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About Nishaan

The Nishaan Nagaara, a quarterly highly illustrated journal, whose editorial Director is Dr Inderjit Singh of New York, had its first issue released in April 1999 by Dr Manmohan Singh (former Prime Minister of India). It has long been felt that the Sikh diaspora needs a rallying medium in the forum of an intelligently planned and well produced illustrated journal, to continually focus on the community’s endeavours, perpetuate traditions and thus reinforce the faith.

Edited by Mr Pushpindar Singh of New Delhi, the Nishaan Nagaara partners with the California-based Chardi Kalaa Foundation, whose Chairman Dr Inder Mohan Singh is also on Nishaan’s Editorial Board.

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I /2018

The Fifth Annual Conference on the Sikh scripture, Guru Granth Sahib, jointly hosted by the Chardi Kalaa Foundation and the San Jose Gurdwara, took place on 19 August 2017 at San Jose in California, USA. One of the largest and arguably most beautiful gurdwaras in North America, the Gurdwara Sahib at San Jose was founded in San Jose, California, USA in 1985 by members of the then-rapidly growing Sikh community in the Santa Clara Valley

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II /2018

Many readers surely wonder if this painful exploration of gaping wounds could help at all or will it add more pain and suffering? You be the judge but I beg of you, wait and read carefully what is now in your hands. We know that the events of 1984 were transformational and not for Sikhs alone.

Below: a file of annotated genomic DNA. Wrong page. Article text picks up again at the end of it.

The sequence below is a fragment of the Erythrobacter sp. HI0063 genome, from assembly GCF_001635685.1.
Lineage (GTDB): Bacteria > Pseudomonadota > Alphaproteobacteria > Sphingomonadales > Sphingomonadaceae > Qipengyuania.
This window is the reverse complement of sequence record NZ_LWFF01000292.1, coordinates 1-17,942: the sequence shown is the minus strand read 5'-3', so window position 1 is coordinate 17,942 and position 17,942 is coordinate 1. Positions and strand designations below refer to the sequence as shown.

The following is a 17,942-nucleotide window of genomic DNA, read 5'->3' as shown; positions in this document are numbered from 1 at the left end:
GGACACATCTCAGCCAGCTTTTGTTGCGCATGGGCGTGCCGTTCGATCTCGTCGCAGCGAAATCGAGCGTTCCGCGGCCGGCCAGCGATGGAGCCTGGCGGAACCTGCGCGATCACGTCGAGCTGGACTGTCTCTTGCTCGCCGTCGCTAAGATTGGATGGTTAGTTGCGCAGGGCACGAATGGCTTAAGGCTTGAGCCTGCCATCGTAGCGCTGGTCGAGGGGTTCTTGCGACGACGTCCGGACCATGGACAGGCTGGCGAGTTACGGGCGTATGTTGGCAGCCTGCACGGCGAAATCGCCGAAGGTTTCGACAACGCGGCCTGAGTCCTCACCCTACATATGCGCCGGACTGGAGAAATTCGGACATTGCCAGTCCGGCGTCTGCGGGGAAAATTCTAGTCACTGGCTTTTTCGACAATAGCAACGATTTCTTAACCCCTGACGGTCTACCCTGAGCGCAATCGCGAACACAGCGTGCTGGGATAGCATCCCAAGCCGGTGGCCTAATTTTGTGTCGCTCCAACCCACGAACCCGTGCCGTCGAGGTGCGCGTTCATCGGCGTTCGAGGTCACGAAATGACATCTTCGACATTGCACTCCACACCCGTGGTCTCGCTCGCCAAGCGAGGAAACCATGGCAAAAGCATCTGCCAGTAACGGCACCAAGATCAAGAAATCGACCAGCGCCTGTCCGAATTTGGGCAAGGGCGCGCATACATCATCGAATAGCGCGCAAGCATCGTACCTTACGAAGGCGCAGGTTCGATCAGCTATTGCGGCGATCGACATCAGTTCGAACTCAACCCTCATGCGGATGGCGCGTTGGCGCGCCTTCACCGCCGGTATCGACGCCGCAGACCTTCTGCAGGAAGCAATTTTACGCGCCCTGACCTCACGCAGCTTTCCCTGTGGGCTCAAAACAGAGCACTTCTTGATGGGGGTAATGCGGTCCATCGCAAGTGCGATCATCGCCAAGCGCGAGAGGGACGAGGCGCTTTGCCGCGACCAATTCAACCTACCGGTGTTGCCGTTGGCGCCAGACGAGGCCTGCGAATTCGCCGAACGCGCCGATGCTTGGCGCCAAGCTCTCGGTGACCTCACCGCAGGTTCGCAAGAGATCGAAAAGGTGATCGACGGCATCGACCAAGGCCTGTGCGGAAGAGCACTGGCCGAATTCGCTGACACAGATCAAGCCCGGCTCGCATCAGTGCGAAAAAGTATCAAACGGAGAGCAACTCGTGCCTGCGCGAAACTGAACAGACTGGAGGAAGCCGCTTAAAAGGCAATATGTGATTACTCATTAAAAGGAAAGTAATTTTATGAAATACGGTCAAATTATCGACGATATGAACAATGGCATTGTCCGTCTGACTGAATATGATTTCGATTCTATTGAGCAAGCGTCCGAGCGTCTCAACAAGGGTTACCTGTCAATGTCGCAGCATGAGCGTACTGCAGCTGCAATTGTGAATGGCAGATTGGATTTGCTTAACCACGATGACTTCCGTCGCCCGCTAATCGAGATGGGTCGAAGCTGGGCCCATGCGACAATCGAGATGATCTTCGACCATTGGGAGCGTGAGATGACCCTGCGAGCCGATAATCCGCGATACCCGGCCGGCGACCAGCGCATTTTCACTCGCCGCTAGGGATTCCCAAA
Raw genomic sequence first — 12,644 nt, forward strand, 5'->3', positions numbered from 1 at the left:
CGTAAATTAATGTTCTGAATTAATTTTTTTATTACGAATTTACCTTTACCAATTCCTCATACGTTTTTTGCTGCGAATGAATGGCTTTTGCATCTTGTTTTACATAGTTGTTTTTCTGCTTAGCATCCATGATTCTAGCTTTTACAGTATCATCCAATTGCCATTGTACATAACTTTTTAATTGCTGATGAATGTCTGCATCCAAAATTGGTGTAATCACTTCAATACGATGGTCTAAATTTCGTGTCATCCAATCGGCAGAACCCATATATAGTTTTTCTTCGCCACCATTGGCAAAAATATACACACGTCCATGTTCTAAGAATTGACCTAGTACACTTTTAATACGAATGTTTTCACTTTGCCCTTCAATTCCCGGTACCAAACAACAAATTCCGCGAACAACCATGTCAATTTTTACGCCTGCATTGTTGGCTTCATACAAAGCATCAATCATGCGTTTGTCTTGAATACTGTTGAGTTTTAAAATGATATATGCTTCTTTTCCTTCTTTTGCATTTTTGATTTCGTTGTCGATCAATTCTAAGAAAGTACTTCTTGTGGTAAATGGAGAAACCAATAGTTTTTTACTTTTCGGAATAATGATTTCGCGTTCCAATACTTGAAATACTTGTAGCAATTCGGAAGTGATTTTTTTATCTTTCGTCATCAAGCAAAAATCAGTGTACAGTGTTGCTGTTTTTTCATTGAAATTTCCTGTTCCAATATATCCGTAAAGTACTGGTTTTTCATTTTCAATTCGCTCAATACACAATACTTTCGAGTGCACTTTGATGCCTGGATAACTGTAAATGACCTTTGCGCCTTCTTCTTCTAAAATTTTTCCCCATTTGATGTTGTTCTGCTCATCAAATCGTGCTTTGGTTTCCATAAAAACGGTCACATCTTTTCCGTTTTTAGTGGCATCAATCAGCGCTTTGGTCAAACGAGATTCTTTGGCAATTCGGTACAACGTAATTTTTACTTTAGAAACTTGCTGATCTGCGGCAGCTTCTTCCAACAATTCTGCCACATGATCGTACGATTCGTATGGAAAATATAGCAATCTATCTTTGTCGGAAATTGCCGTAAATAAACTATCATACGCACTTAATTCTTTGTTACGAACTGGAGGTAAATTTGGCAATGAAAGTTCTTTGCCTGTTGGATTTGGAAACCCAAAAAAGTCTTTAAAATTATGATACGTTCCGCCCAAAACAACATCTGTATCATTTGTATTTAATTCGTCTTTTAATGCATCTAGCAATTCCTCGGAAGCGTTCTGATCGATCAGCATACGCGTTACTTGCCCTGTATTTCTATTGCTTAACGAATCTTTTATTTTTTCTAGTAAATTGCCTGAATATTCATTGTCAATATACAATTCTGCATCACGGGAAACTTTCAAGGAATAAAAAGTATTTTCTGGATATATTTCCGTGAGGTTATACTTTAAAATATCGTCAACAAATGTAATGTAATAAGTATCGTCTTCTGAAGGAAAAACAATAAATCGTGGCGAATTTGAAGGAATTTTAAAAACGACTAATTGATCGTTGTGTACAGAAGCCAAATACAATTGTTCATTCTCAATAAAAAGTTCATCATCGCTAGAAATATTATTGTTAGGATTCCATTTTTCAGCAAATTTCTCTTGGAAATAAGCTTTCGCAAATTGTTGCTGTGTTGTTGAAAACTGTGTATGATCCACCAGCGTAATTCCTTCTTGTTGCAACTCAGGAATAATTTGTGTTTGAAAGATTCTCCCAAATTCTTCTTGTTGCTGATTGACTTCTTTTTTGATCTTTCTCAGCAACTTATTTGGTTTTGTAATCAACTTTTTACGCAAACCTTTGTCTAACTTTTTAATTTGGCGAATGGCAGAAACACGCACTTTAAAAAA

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III /2018

Nishaan-Nagaara are honoured as publishers of the venerable Dr Inder Jit Singh’s sixth book and are also privileged to have him as Editorial Director of the Nishaan, illustrated journal of the Sikhs, now in its 19th year of publication. Under aegis of The Nagaara Trust, ‘SIKHI: The Journey & The Destination’ is amongst the several publications undertaken periodically, a small contribution in enriching the legacy of the faith and its proponents, who stand unfailingly by the spiritual values of Sikhism in all its glory and splendour.

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IV /2018

Not surprising, therefore, that caravans of Sikh pilgrims from across the world, and more so from neighboring India, are anxious to visit Pakistan and reconnect with their history. This has not always been popular with India’s political bureaucracy. They see these visitors (largely Sikh) as possible enemies of India fraternising with Pakistan – the enemy du jour. The ethos, cuisine, and language that collectively define all Punjabis, Sikhs, Muslims or Hindus, stoke the politicallydriven suspicious mind and spills out onto society.

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III /2017

I came to the United States when there were less than a handful of recognisable Sikhs in a mega-polis, the size of New York city. And then I spent years where there were even fewer. That gave new meaning to community and its psychologically meaningful absence, being a minority, sometimes of one.

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IV /2017

India’s momentous, though hesitant, steps towards self-determination and independence date from 1947; becoming the Republic of India took another three years to 1950. Nationhood was marked by a bloody partition of the Indian subcontinent into two nations – India and Pakistan. I was too young to be seriously affected, yet old enough to remember the events, and now almost 70 years later, to process them in my mind.

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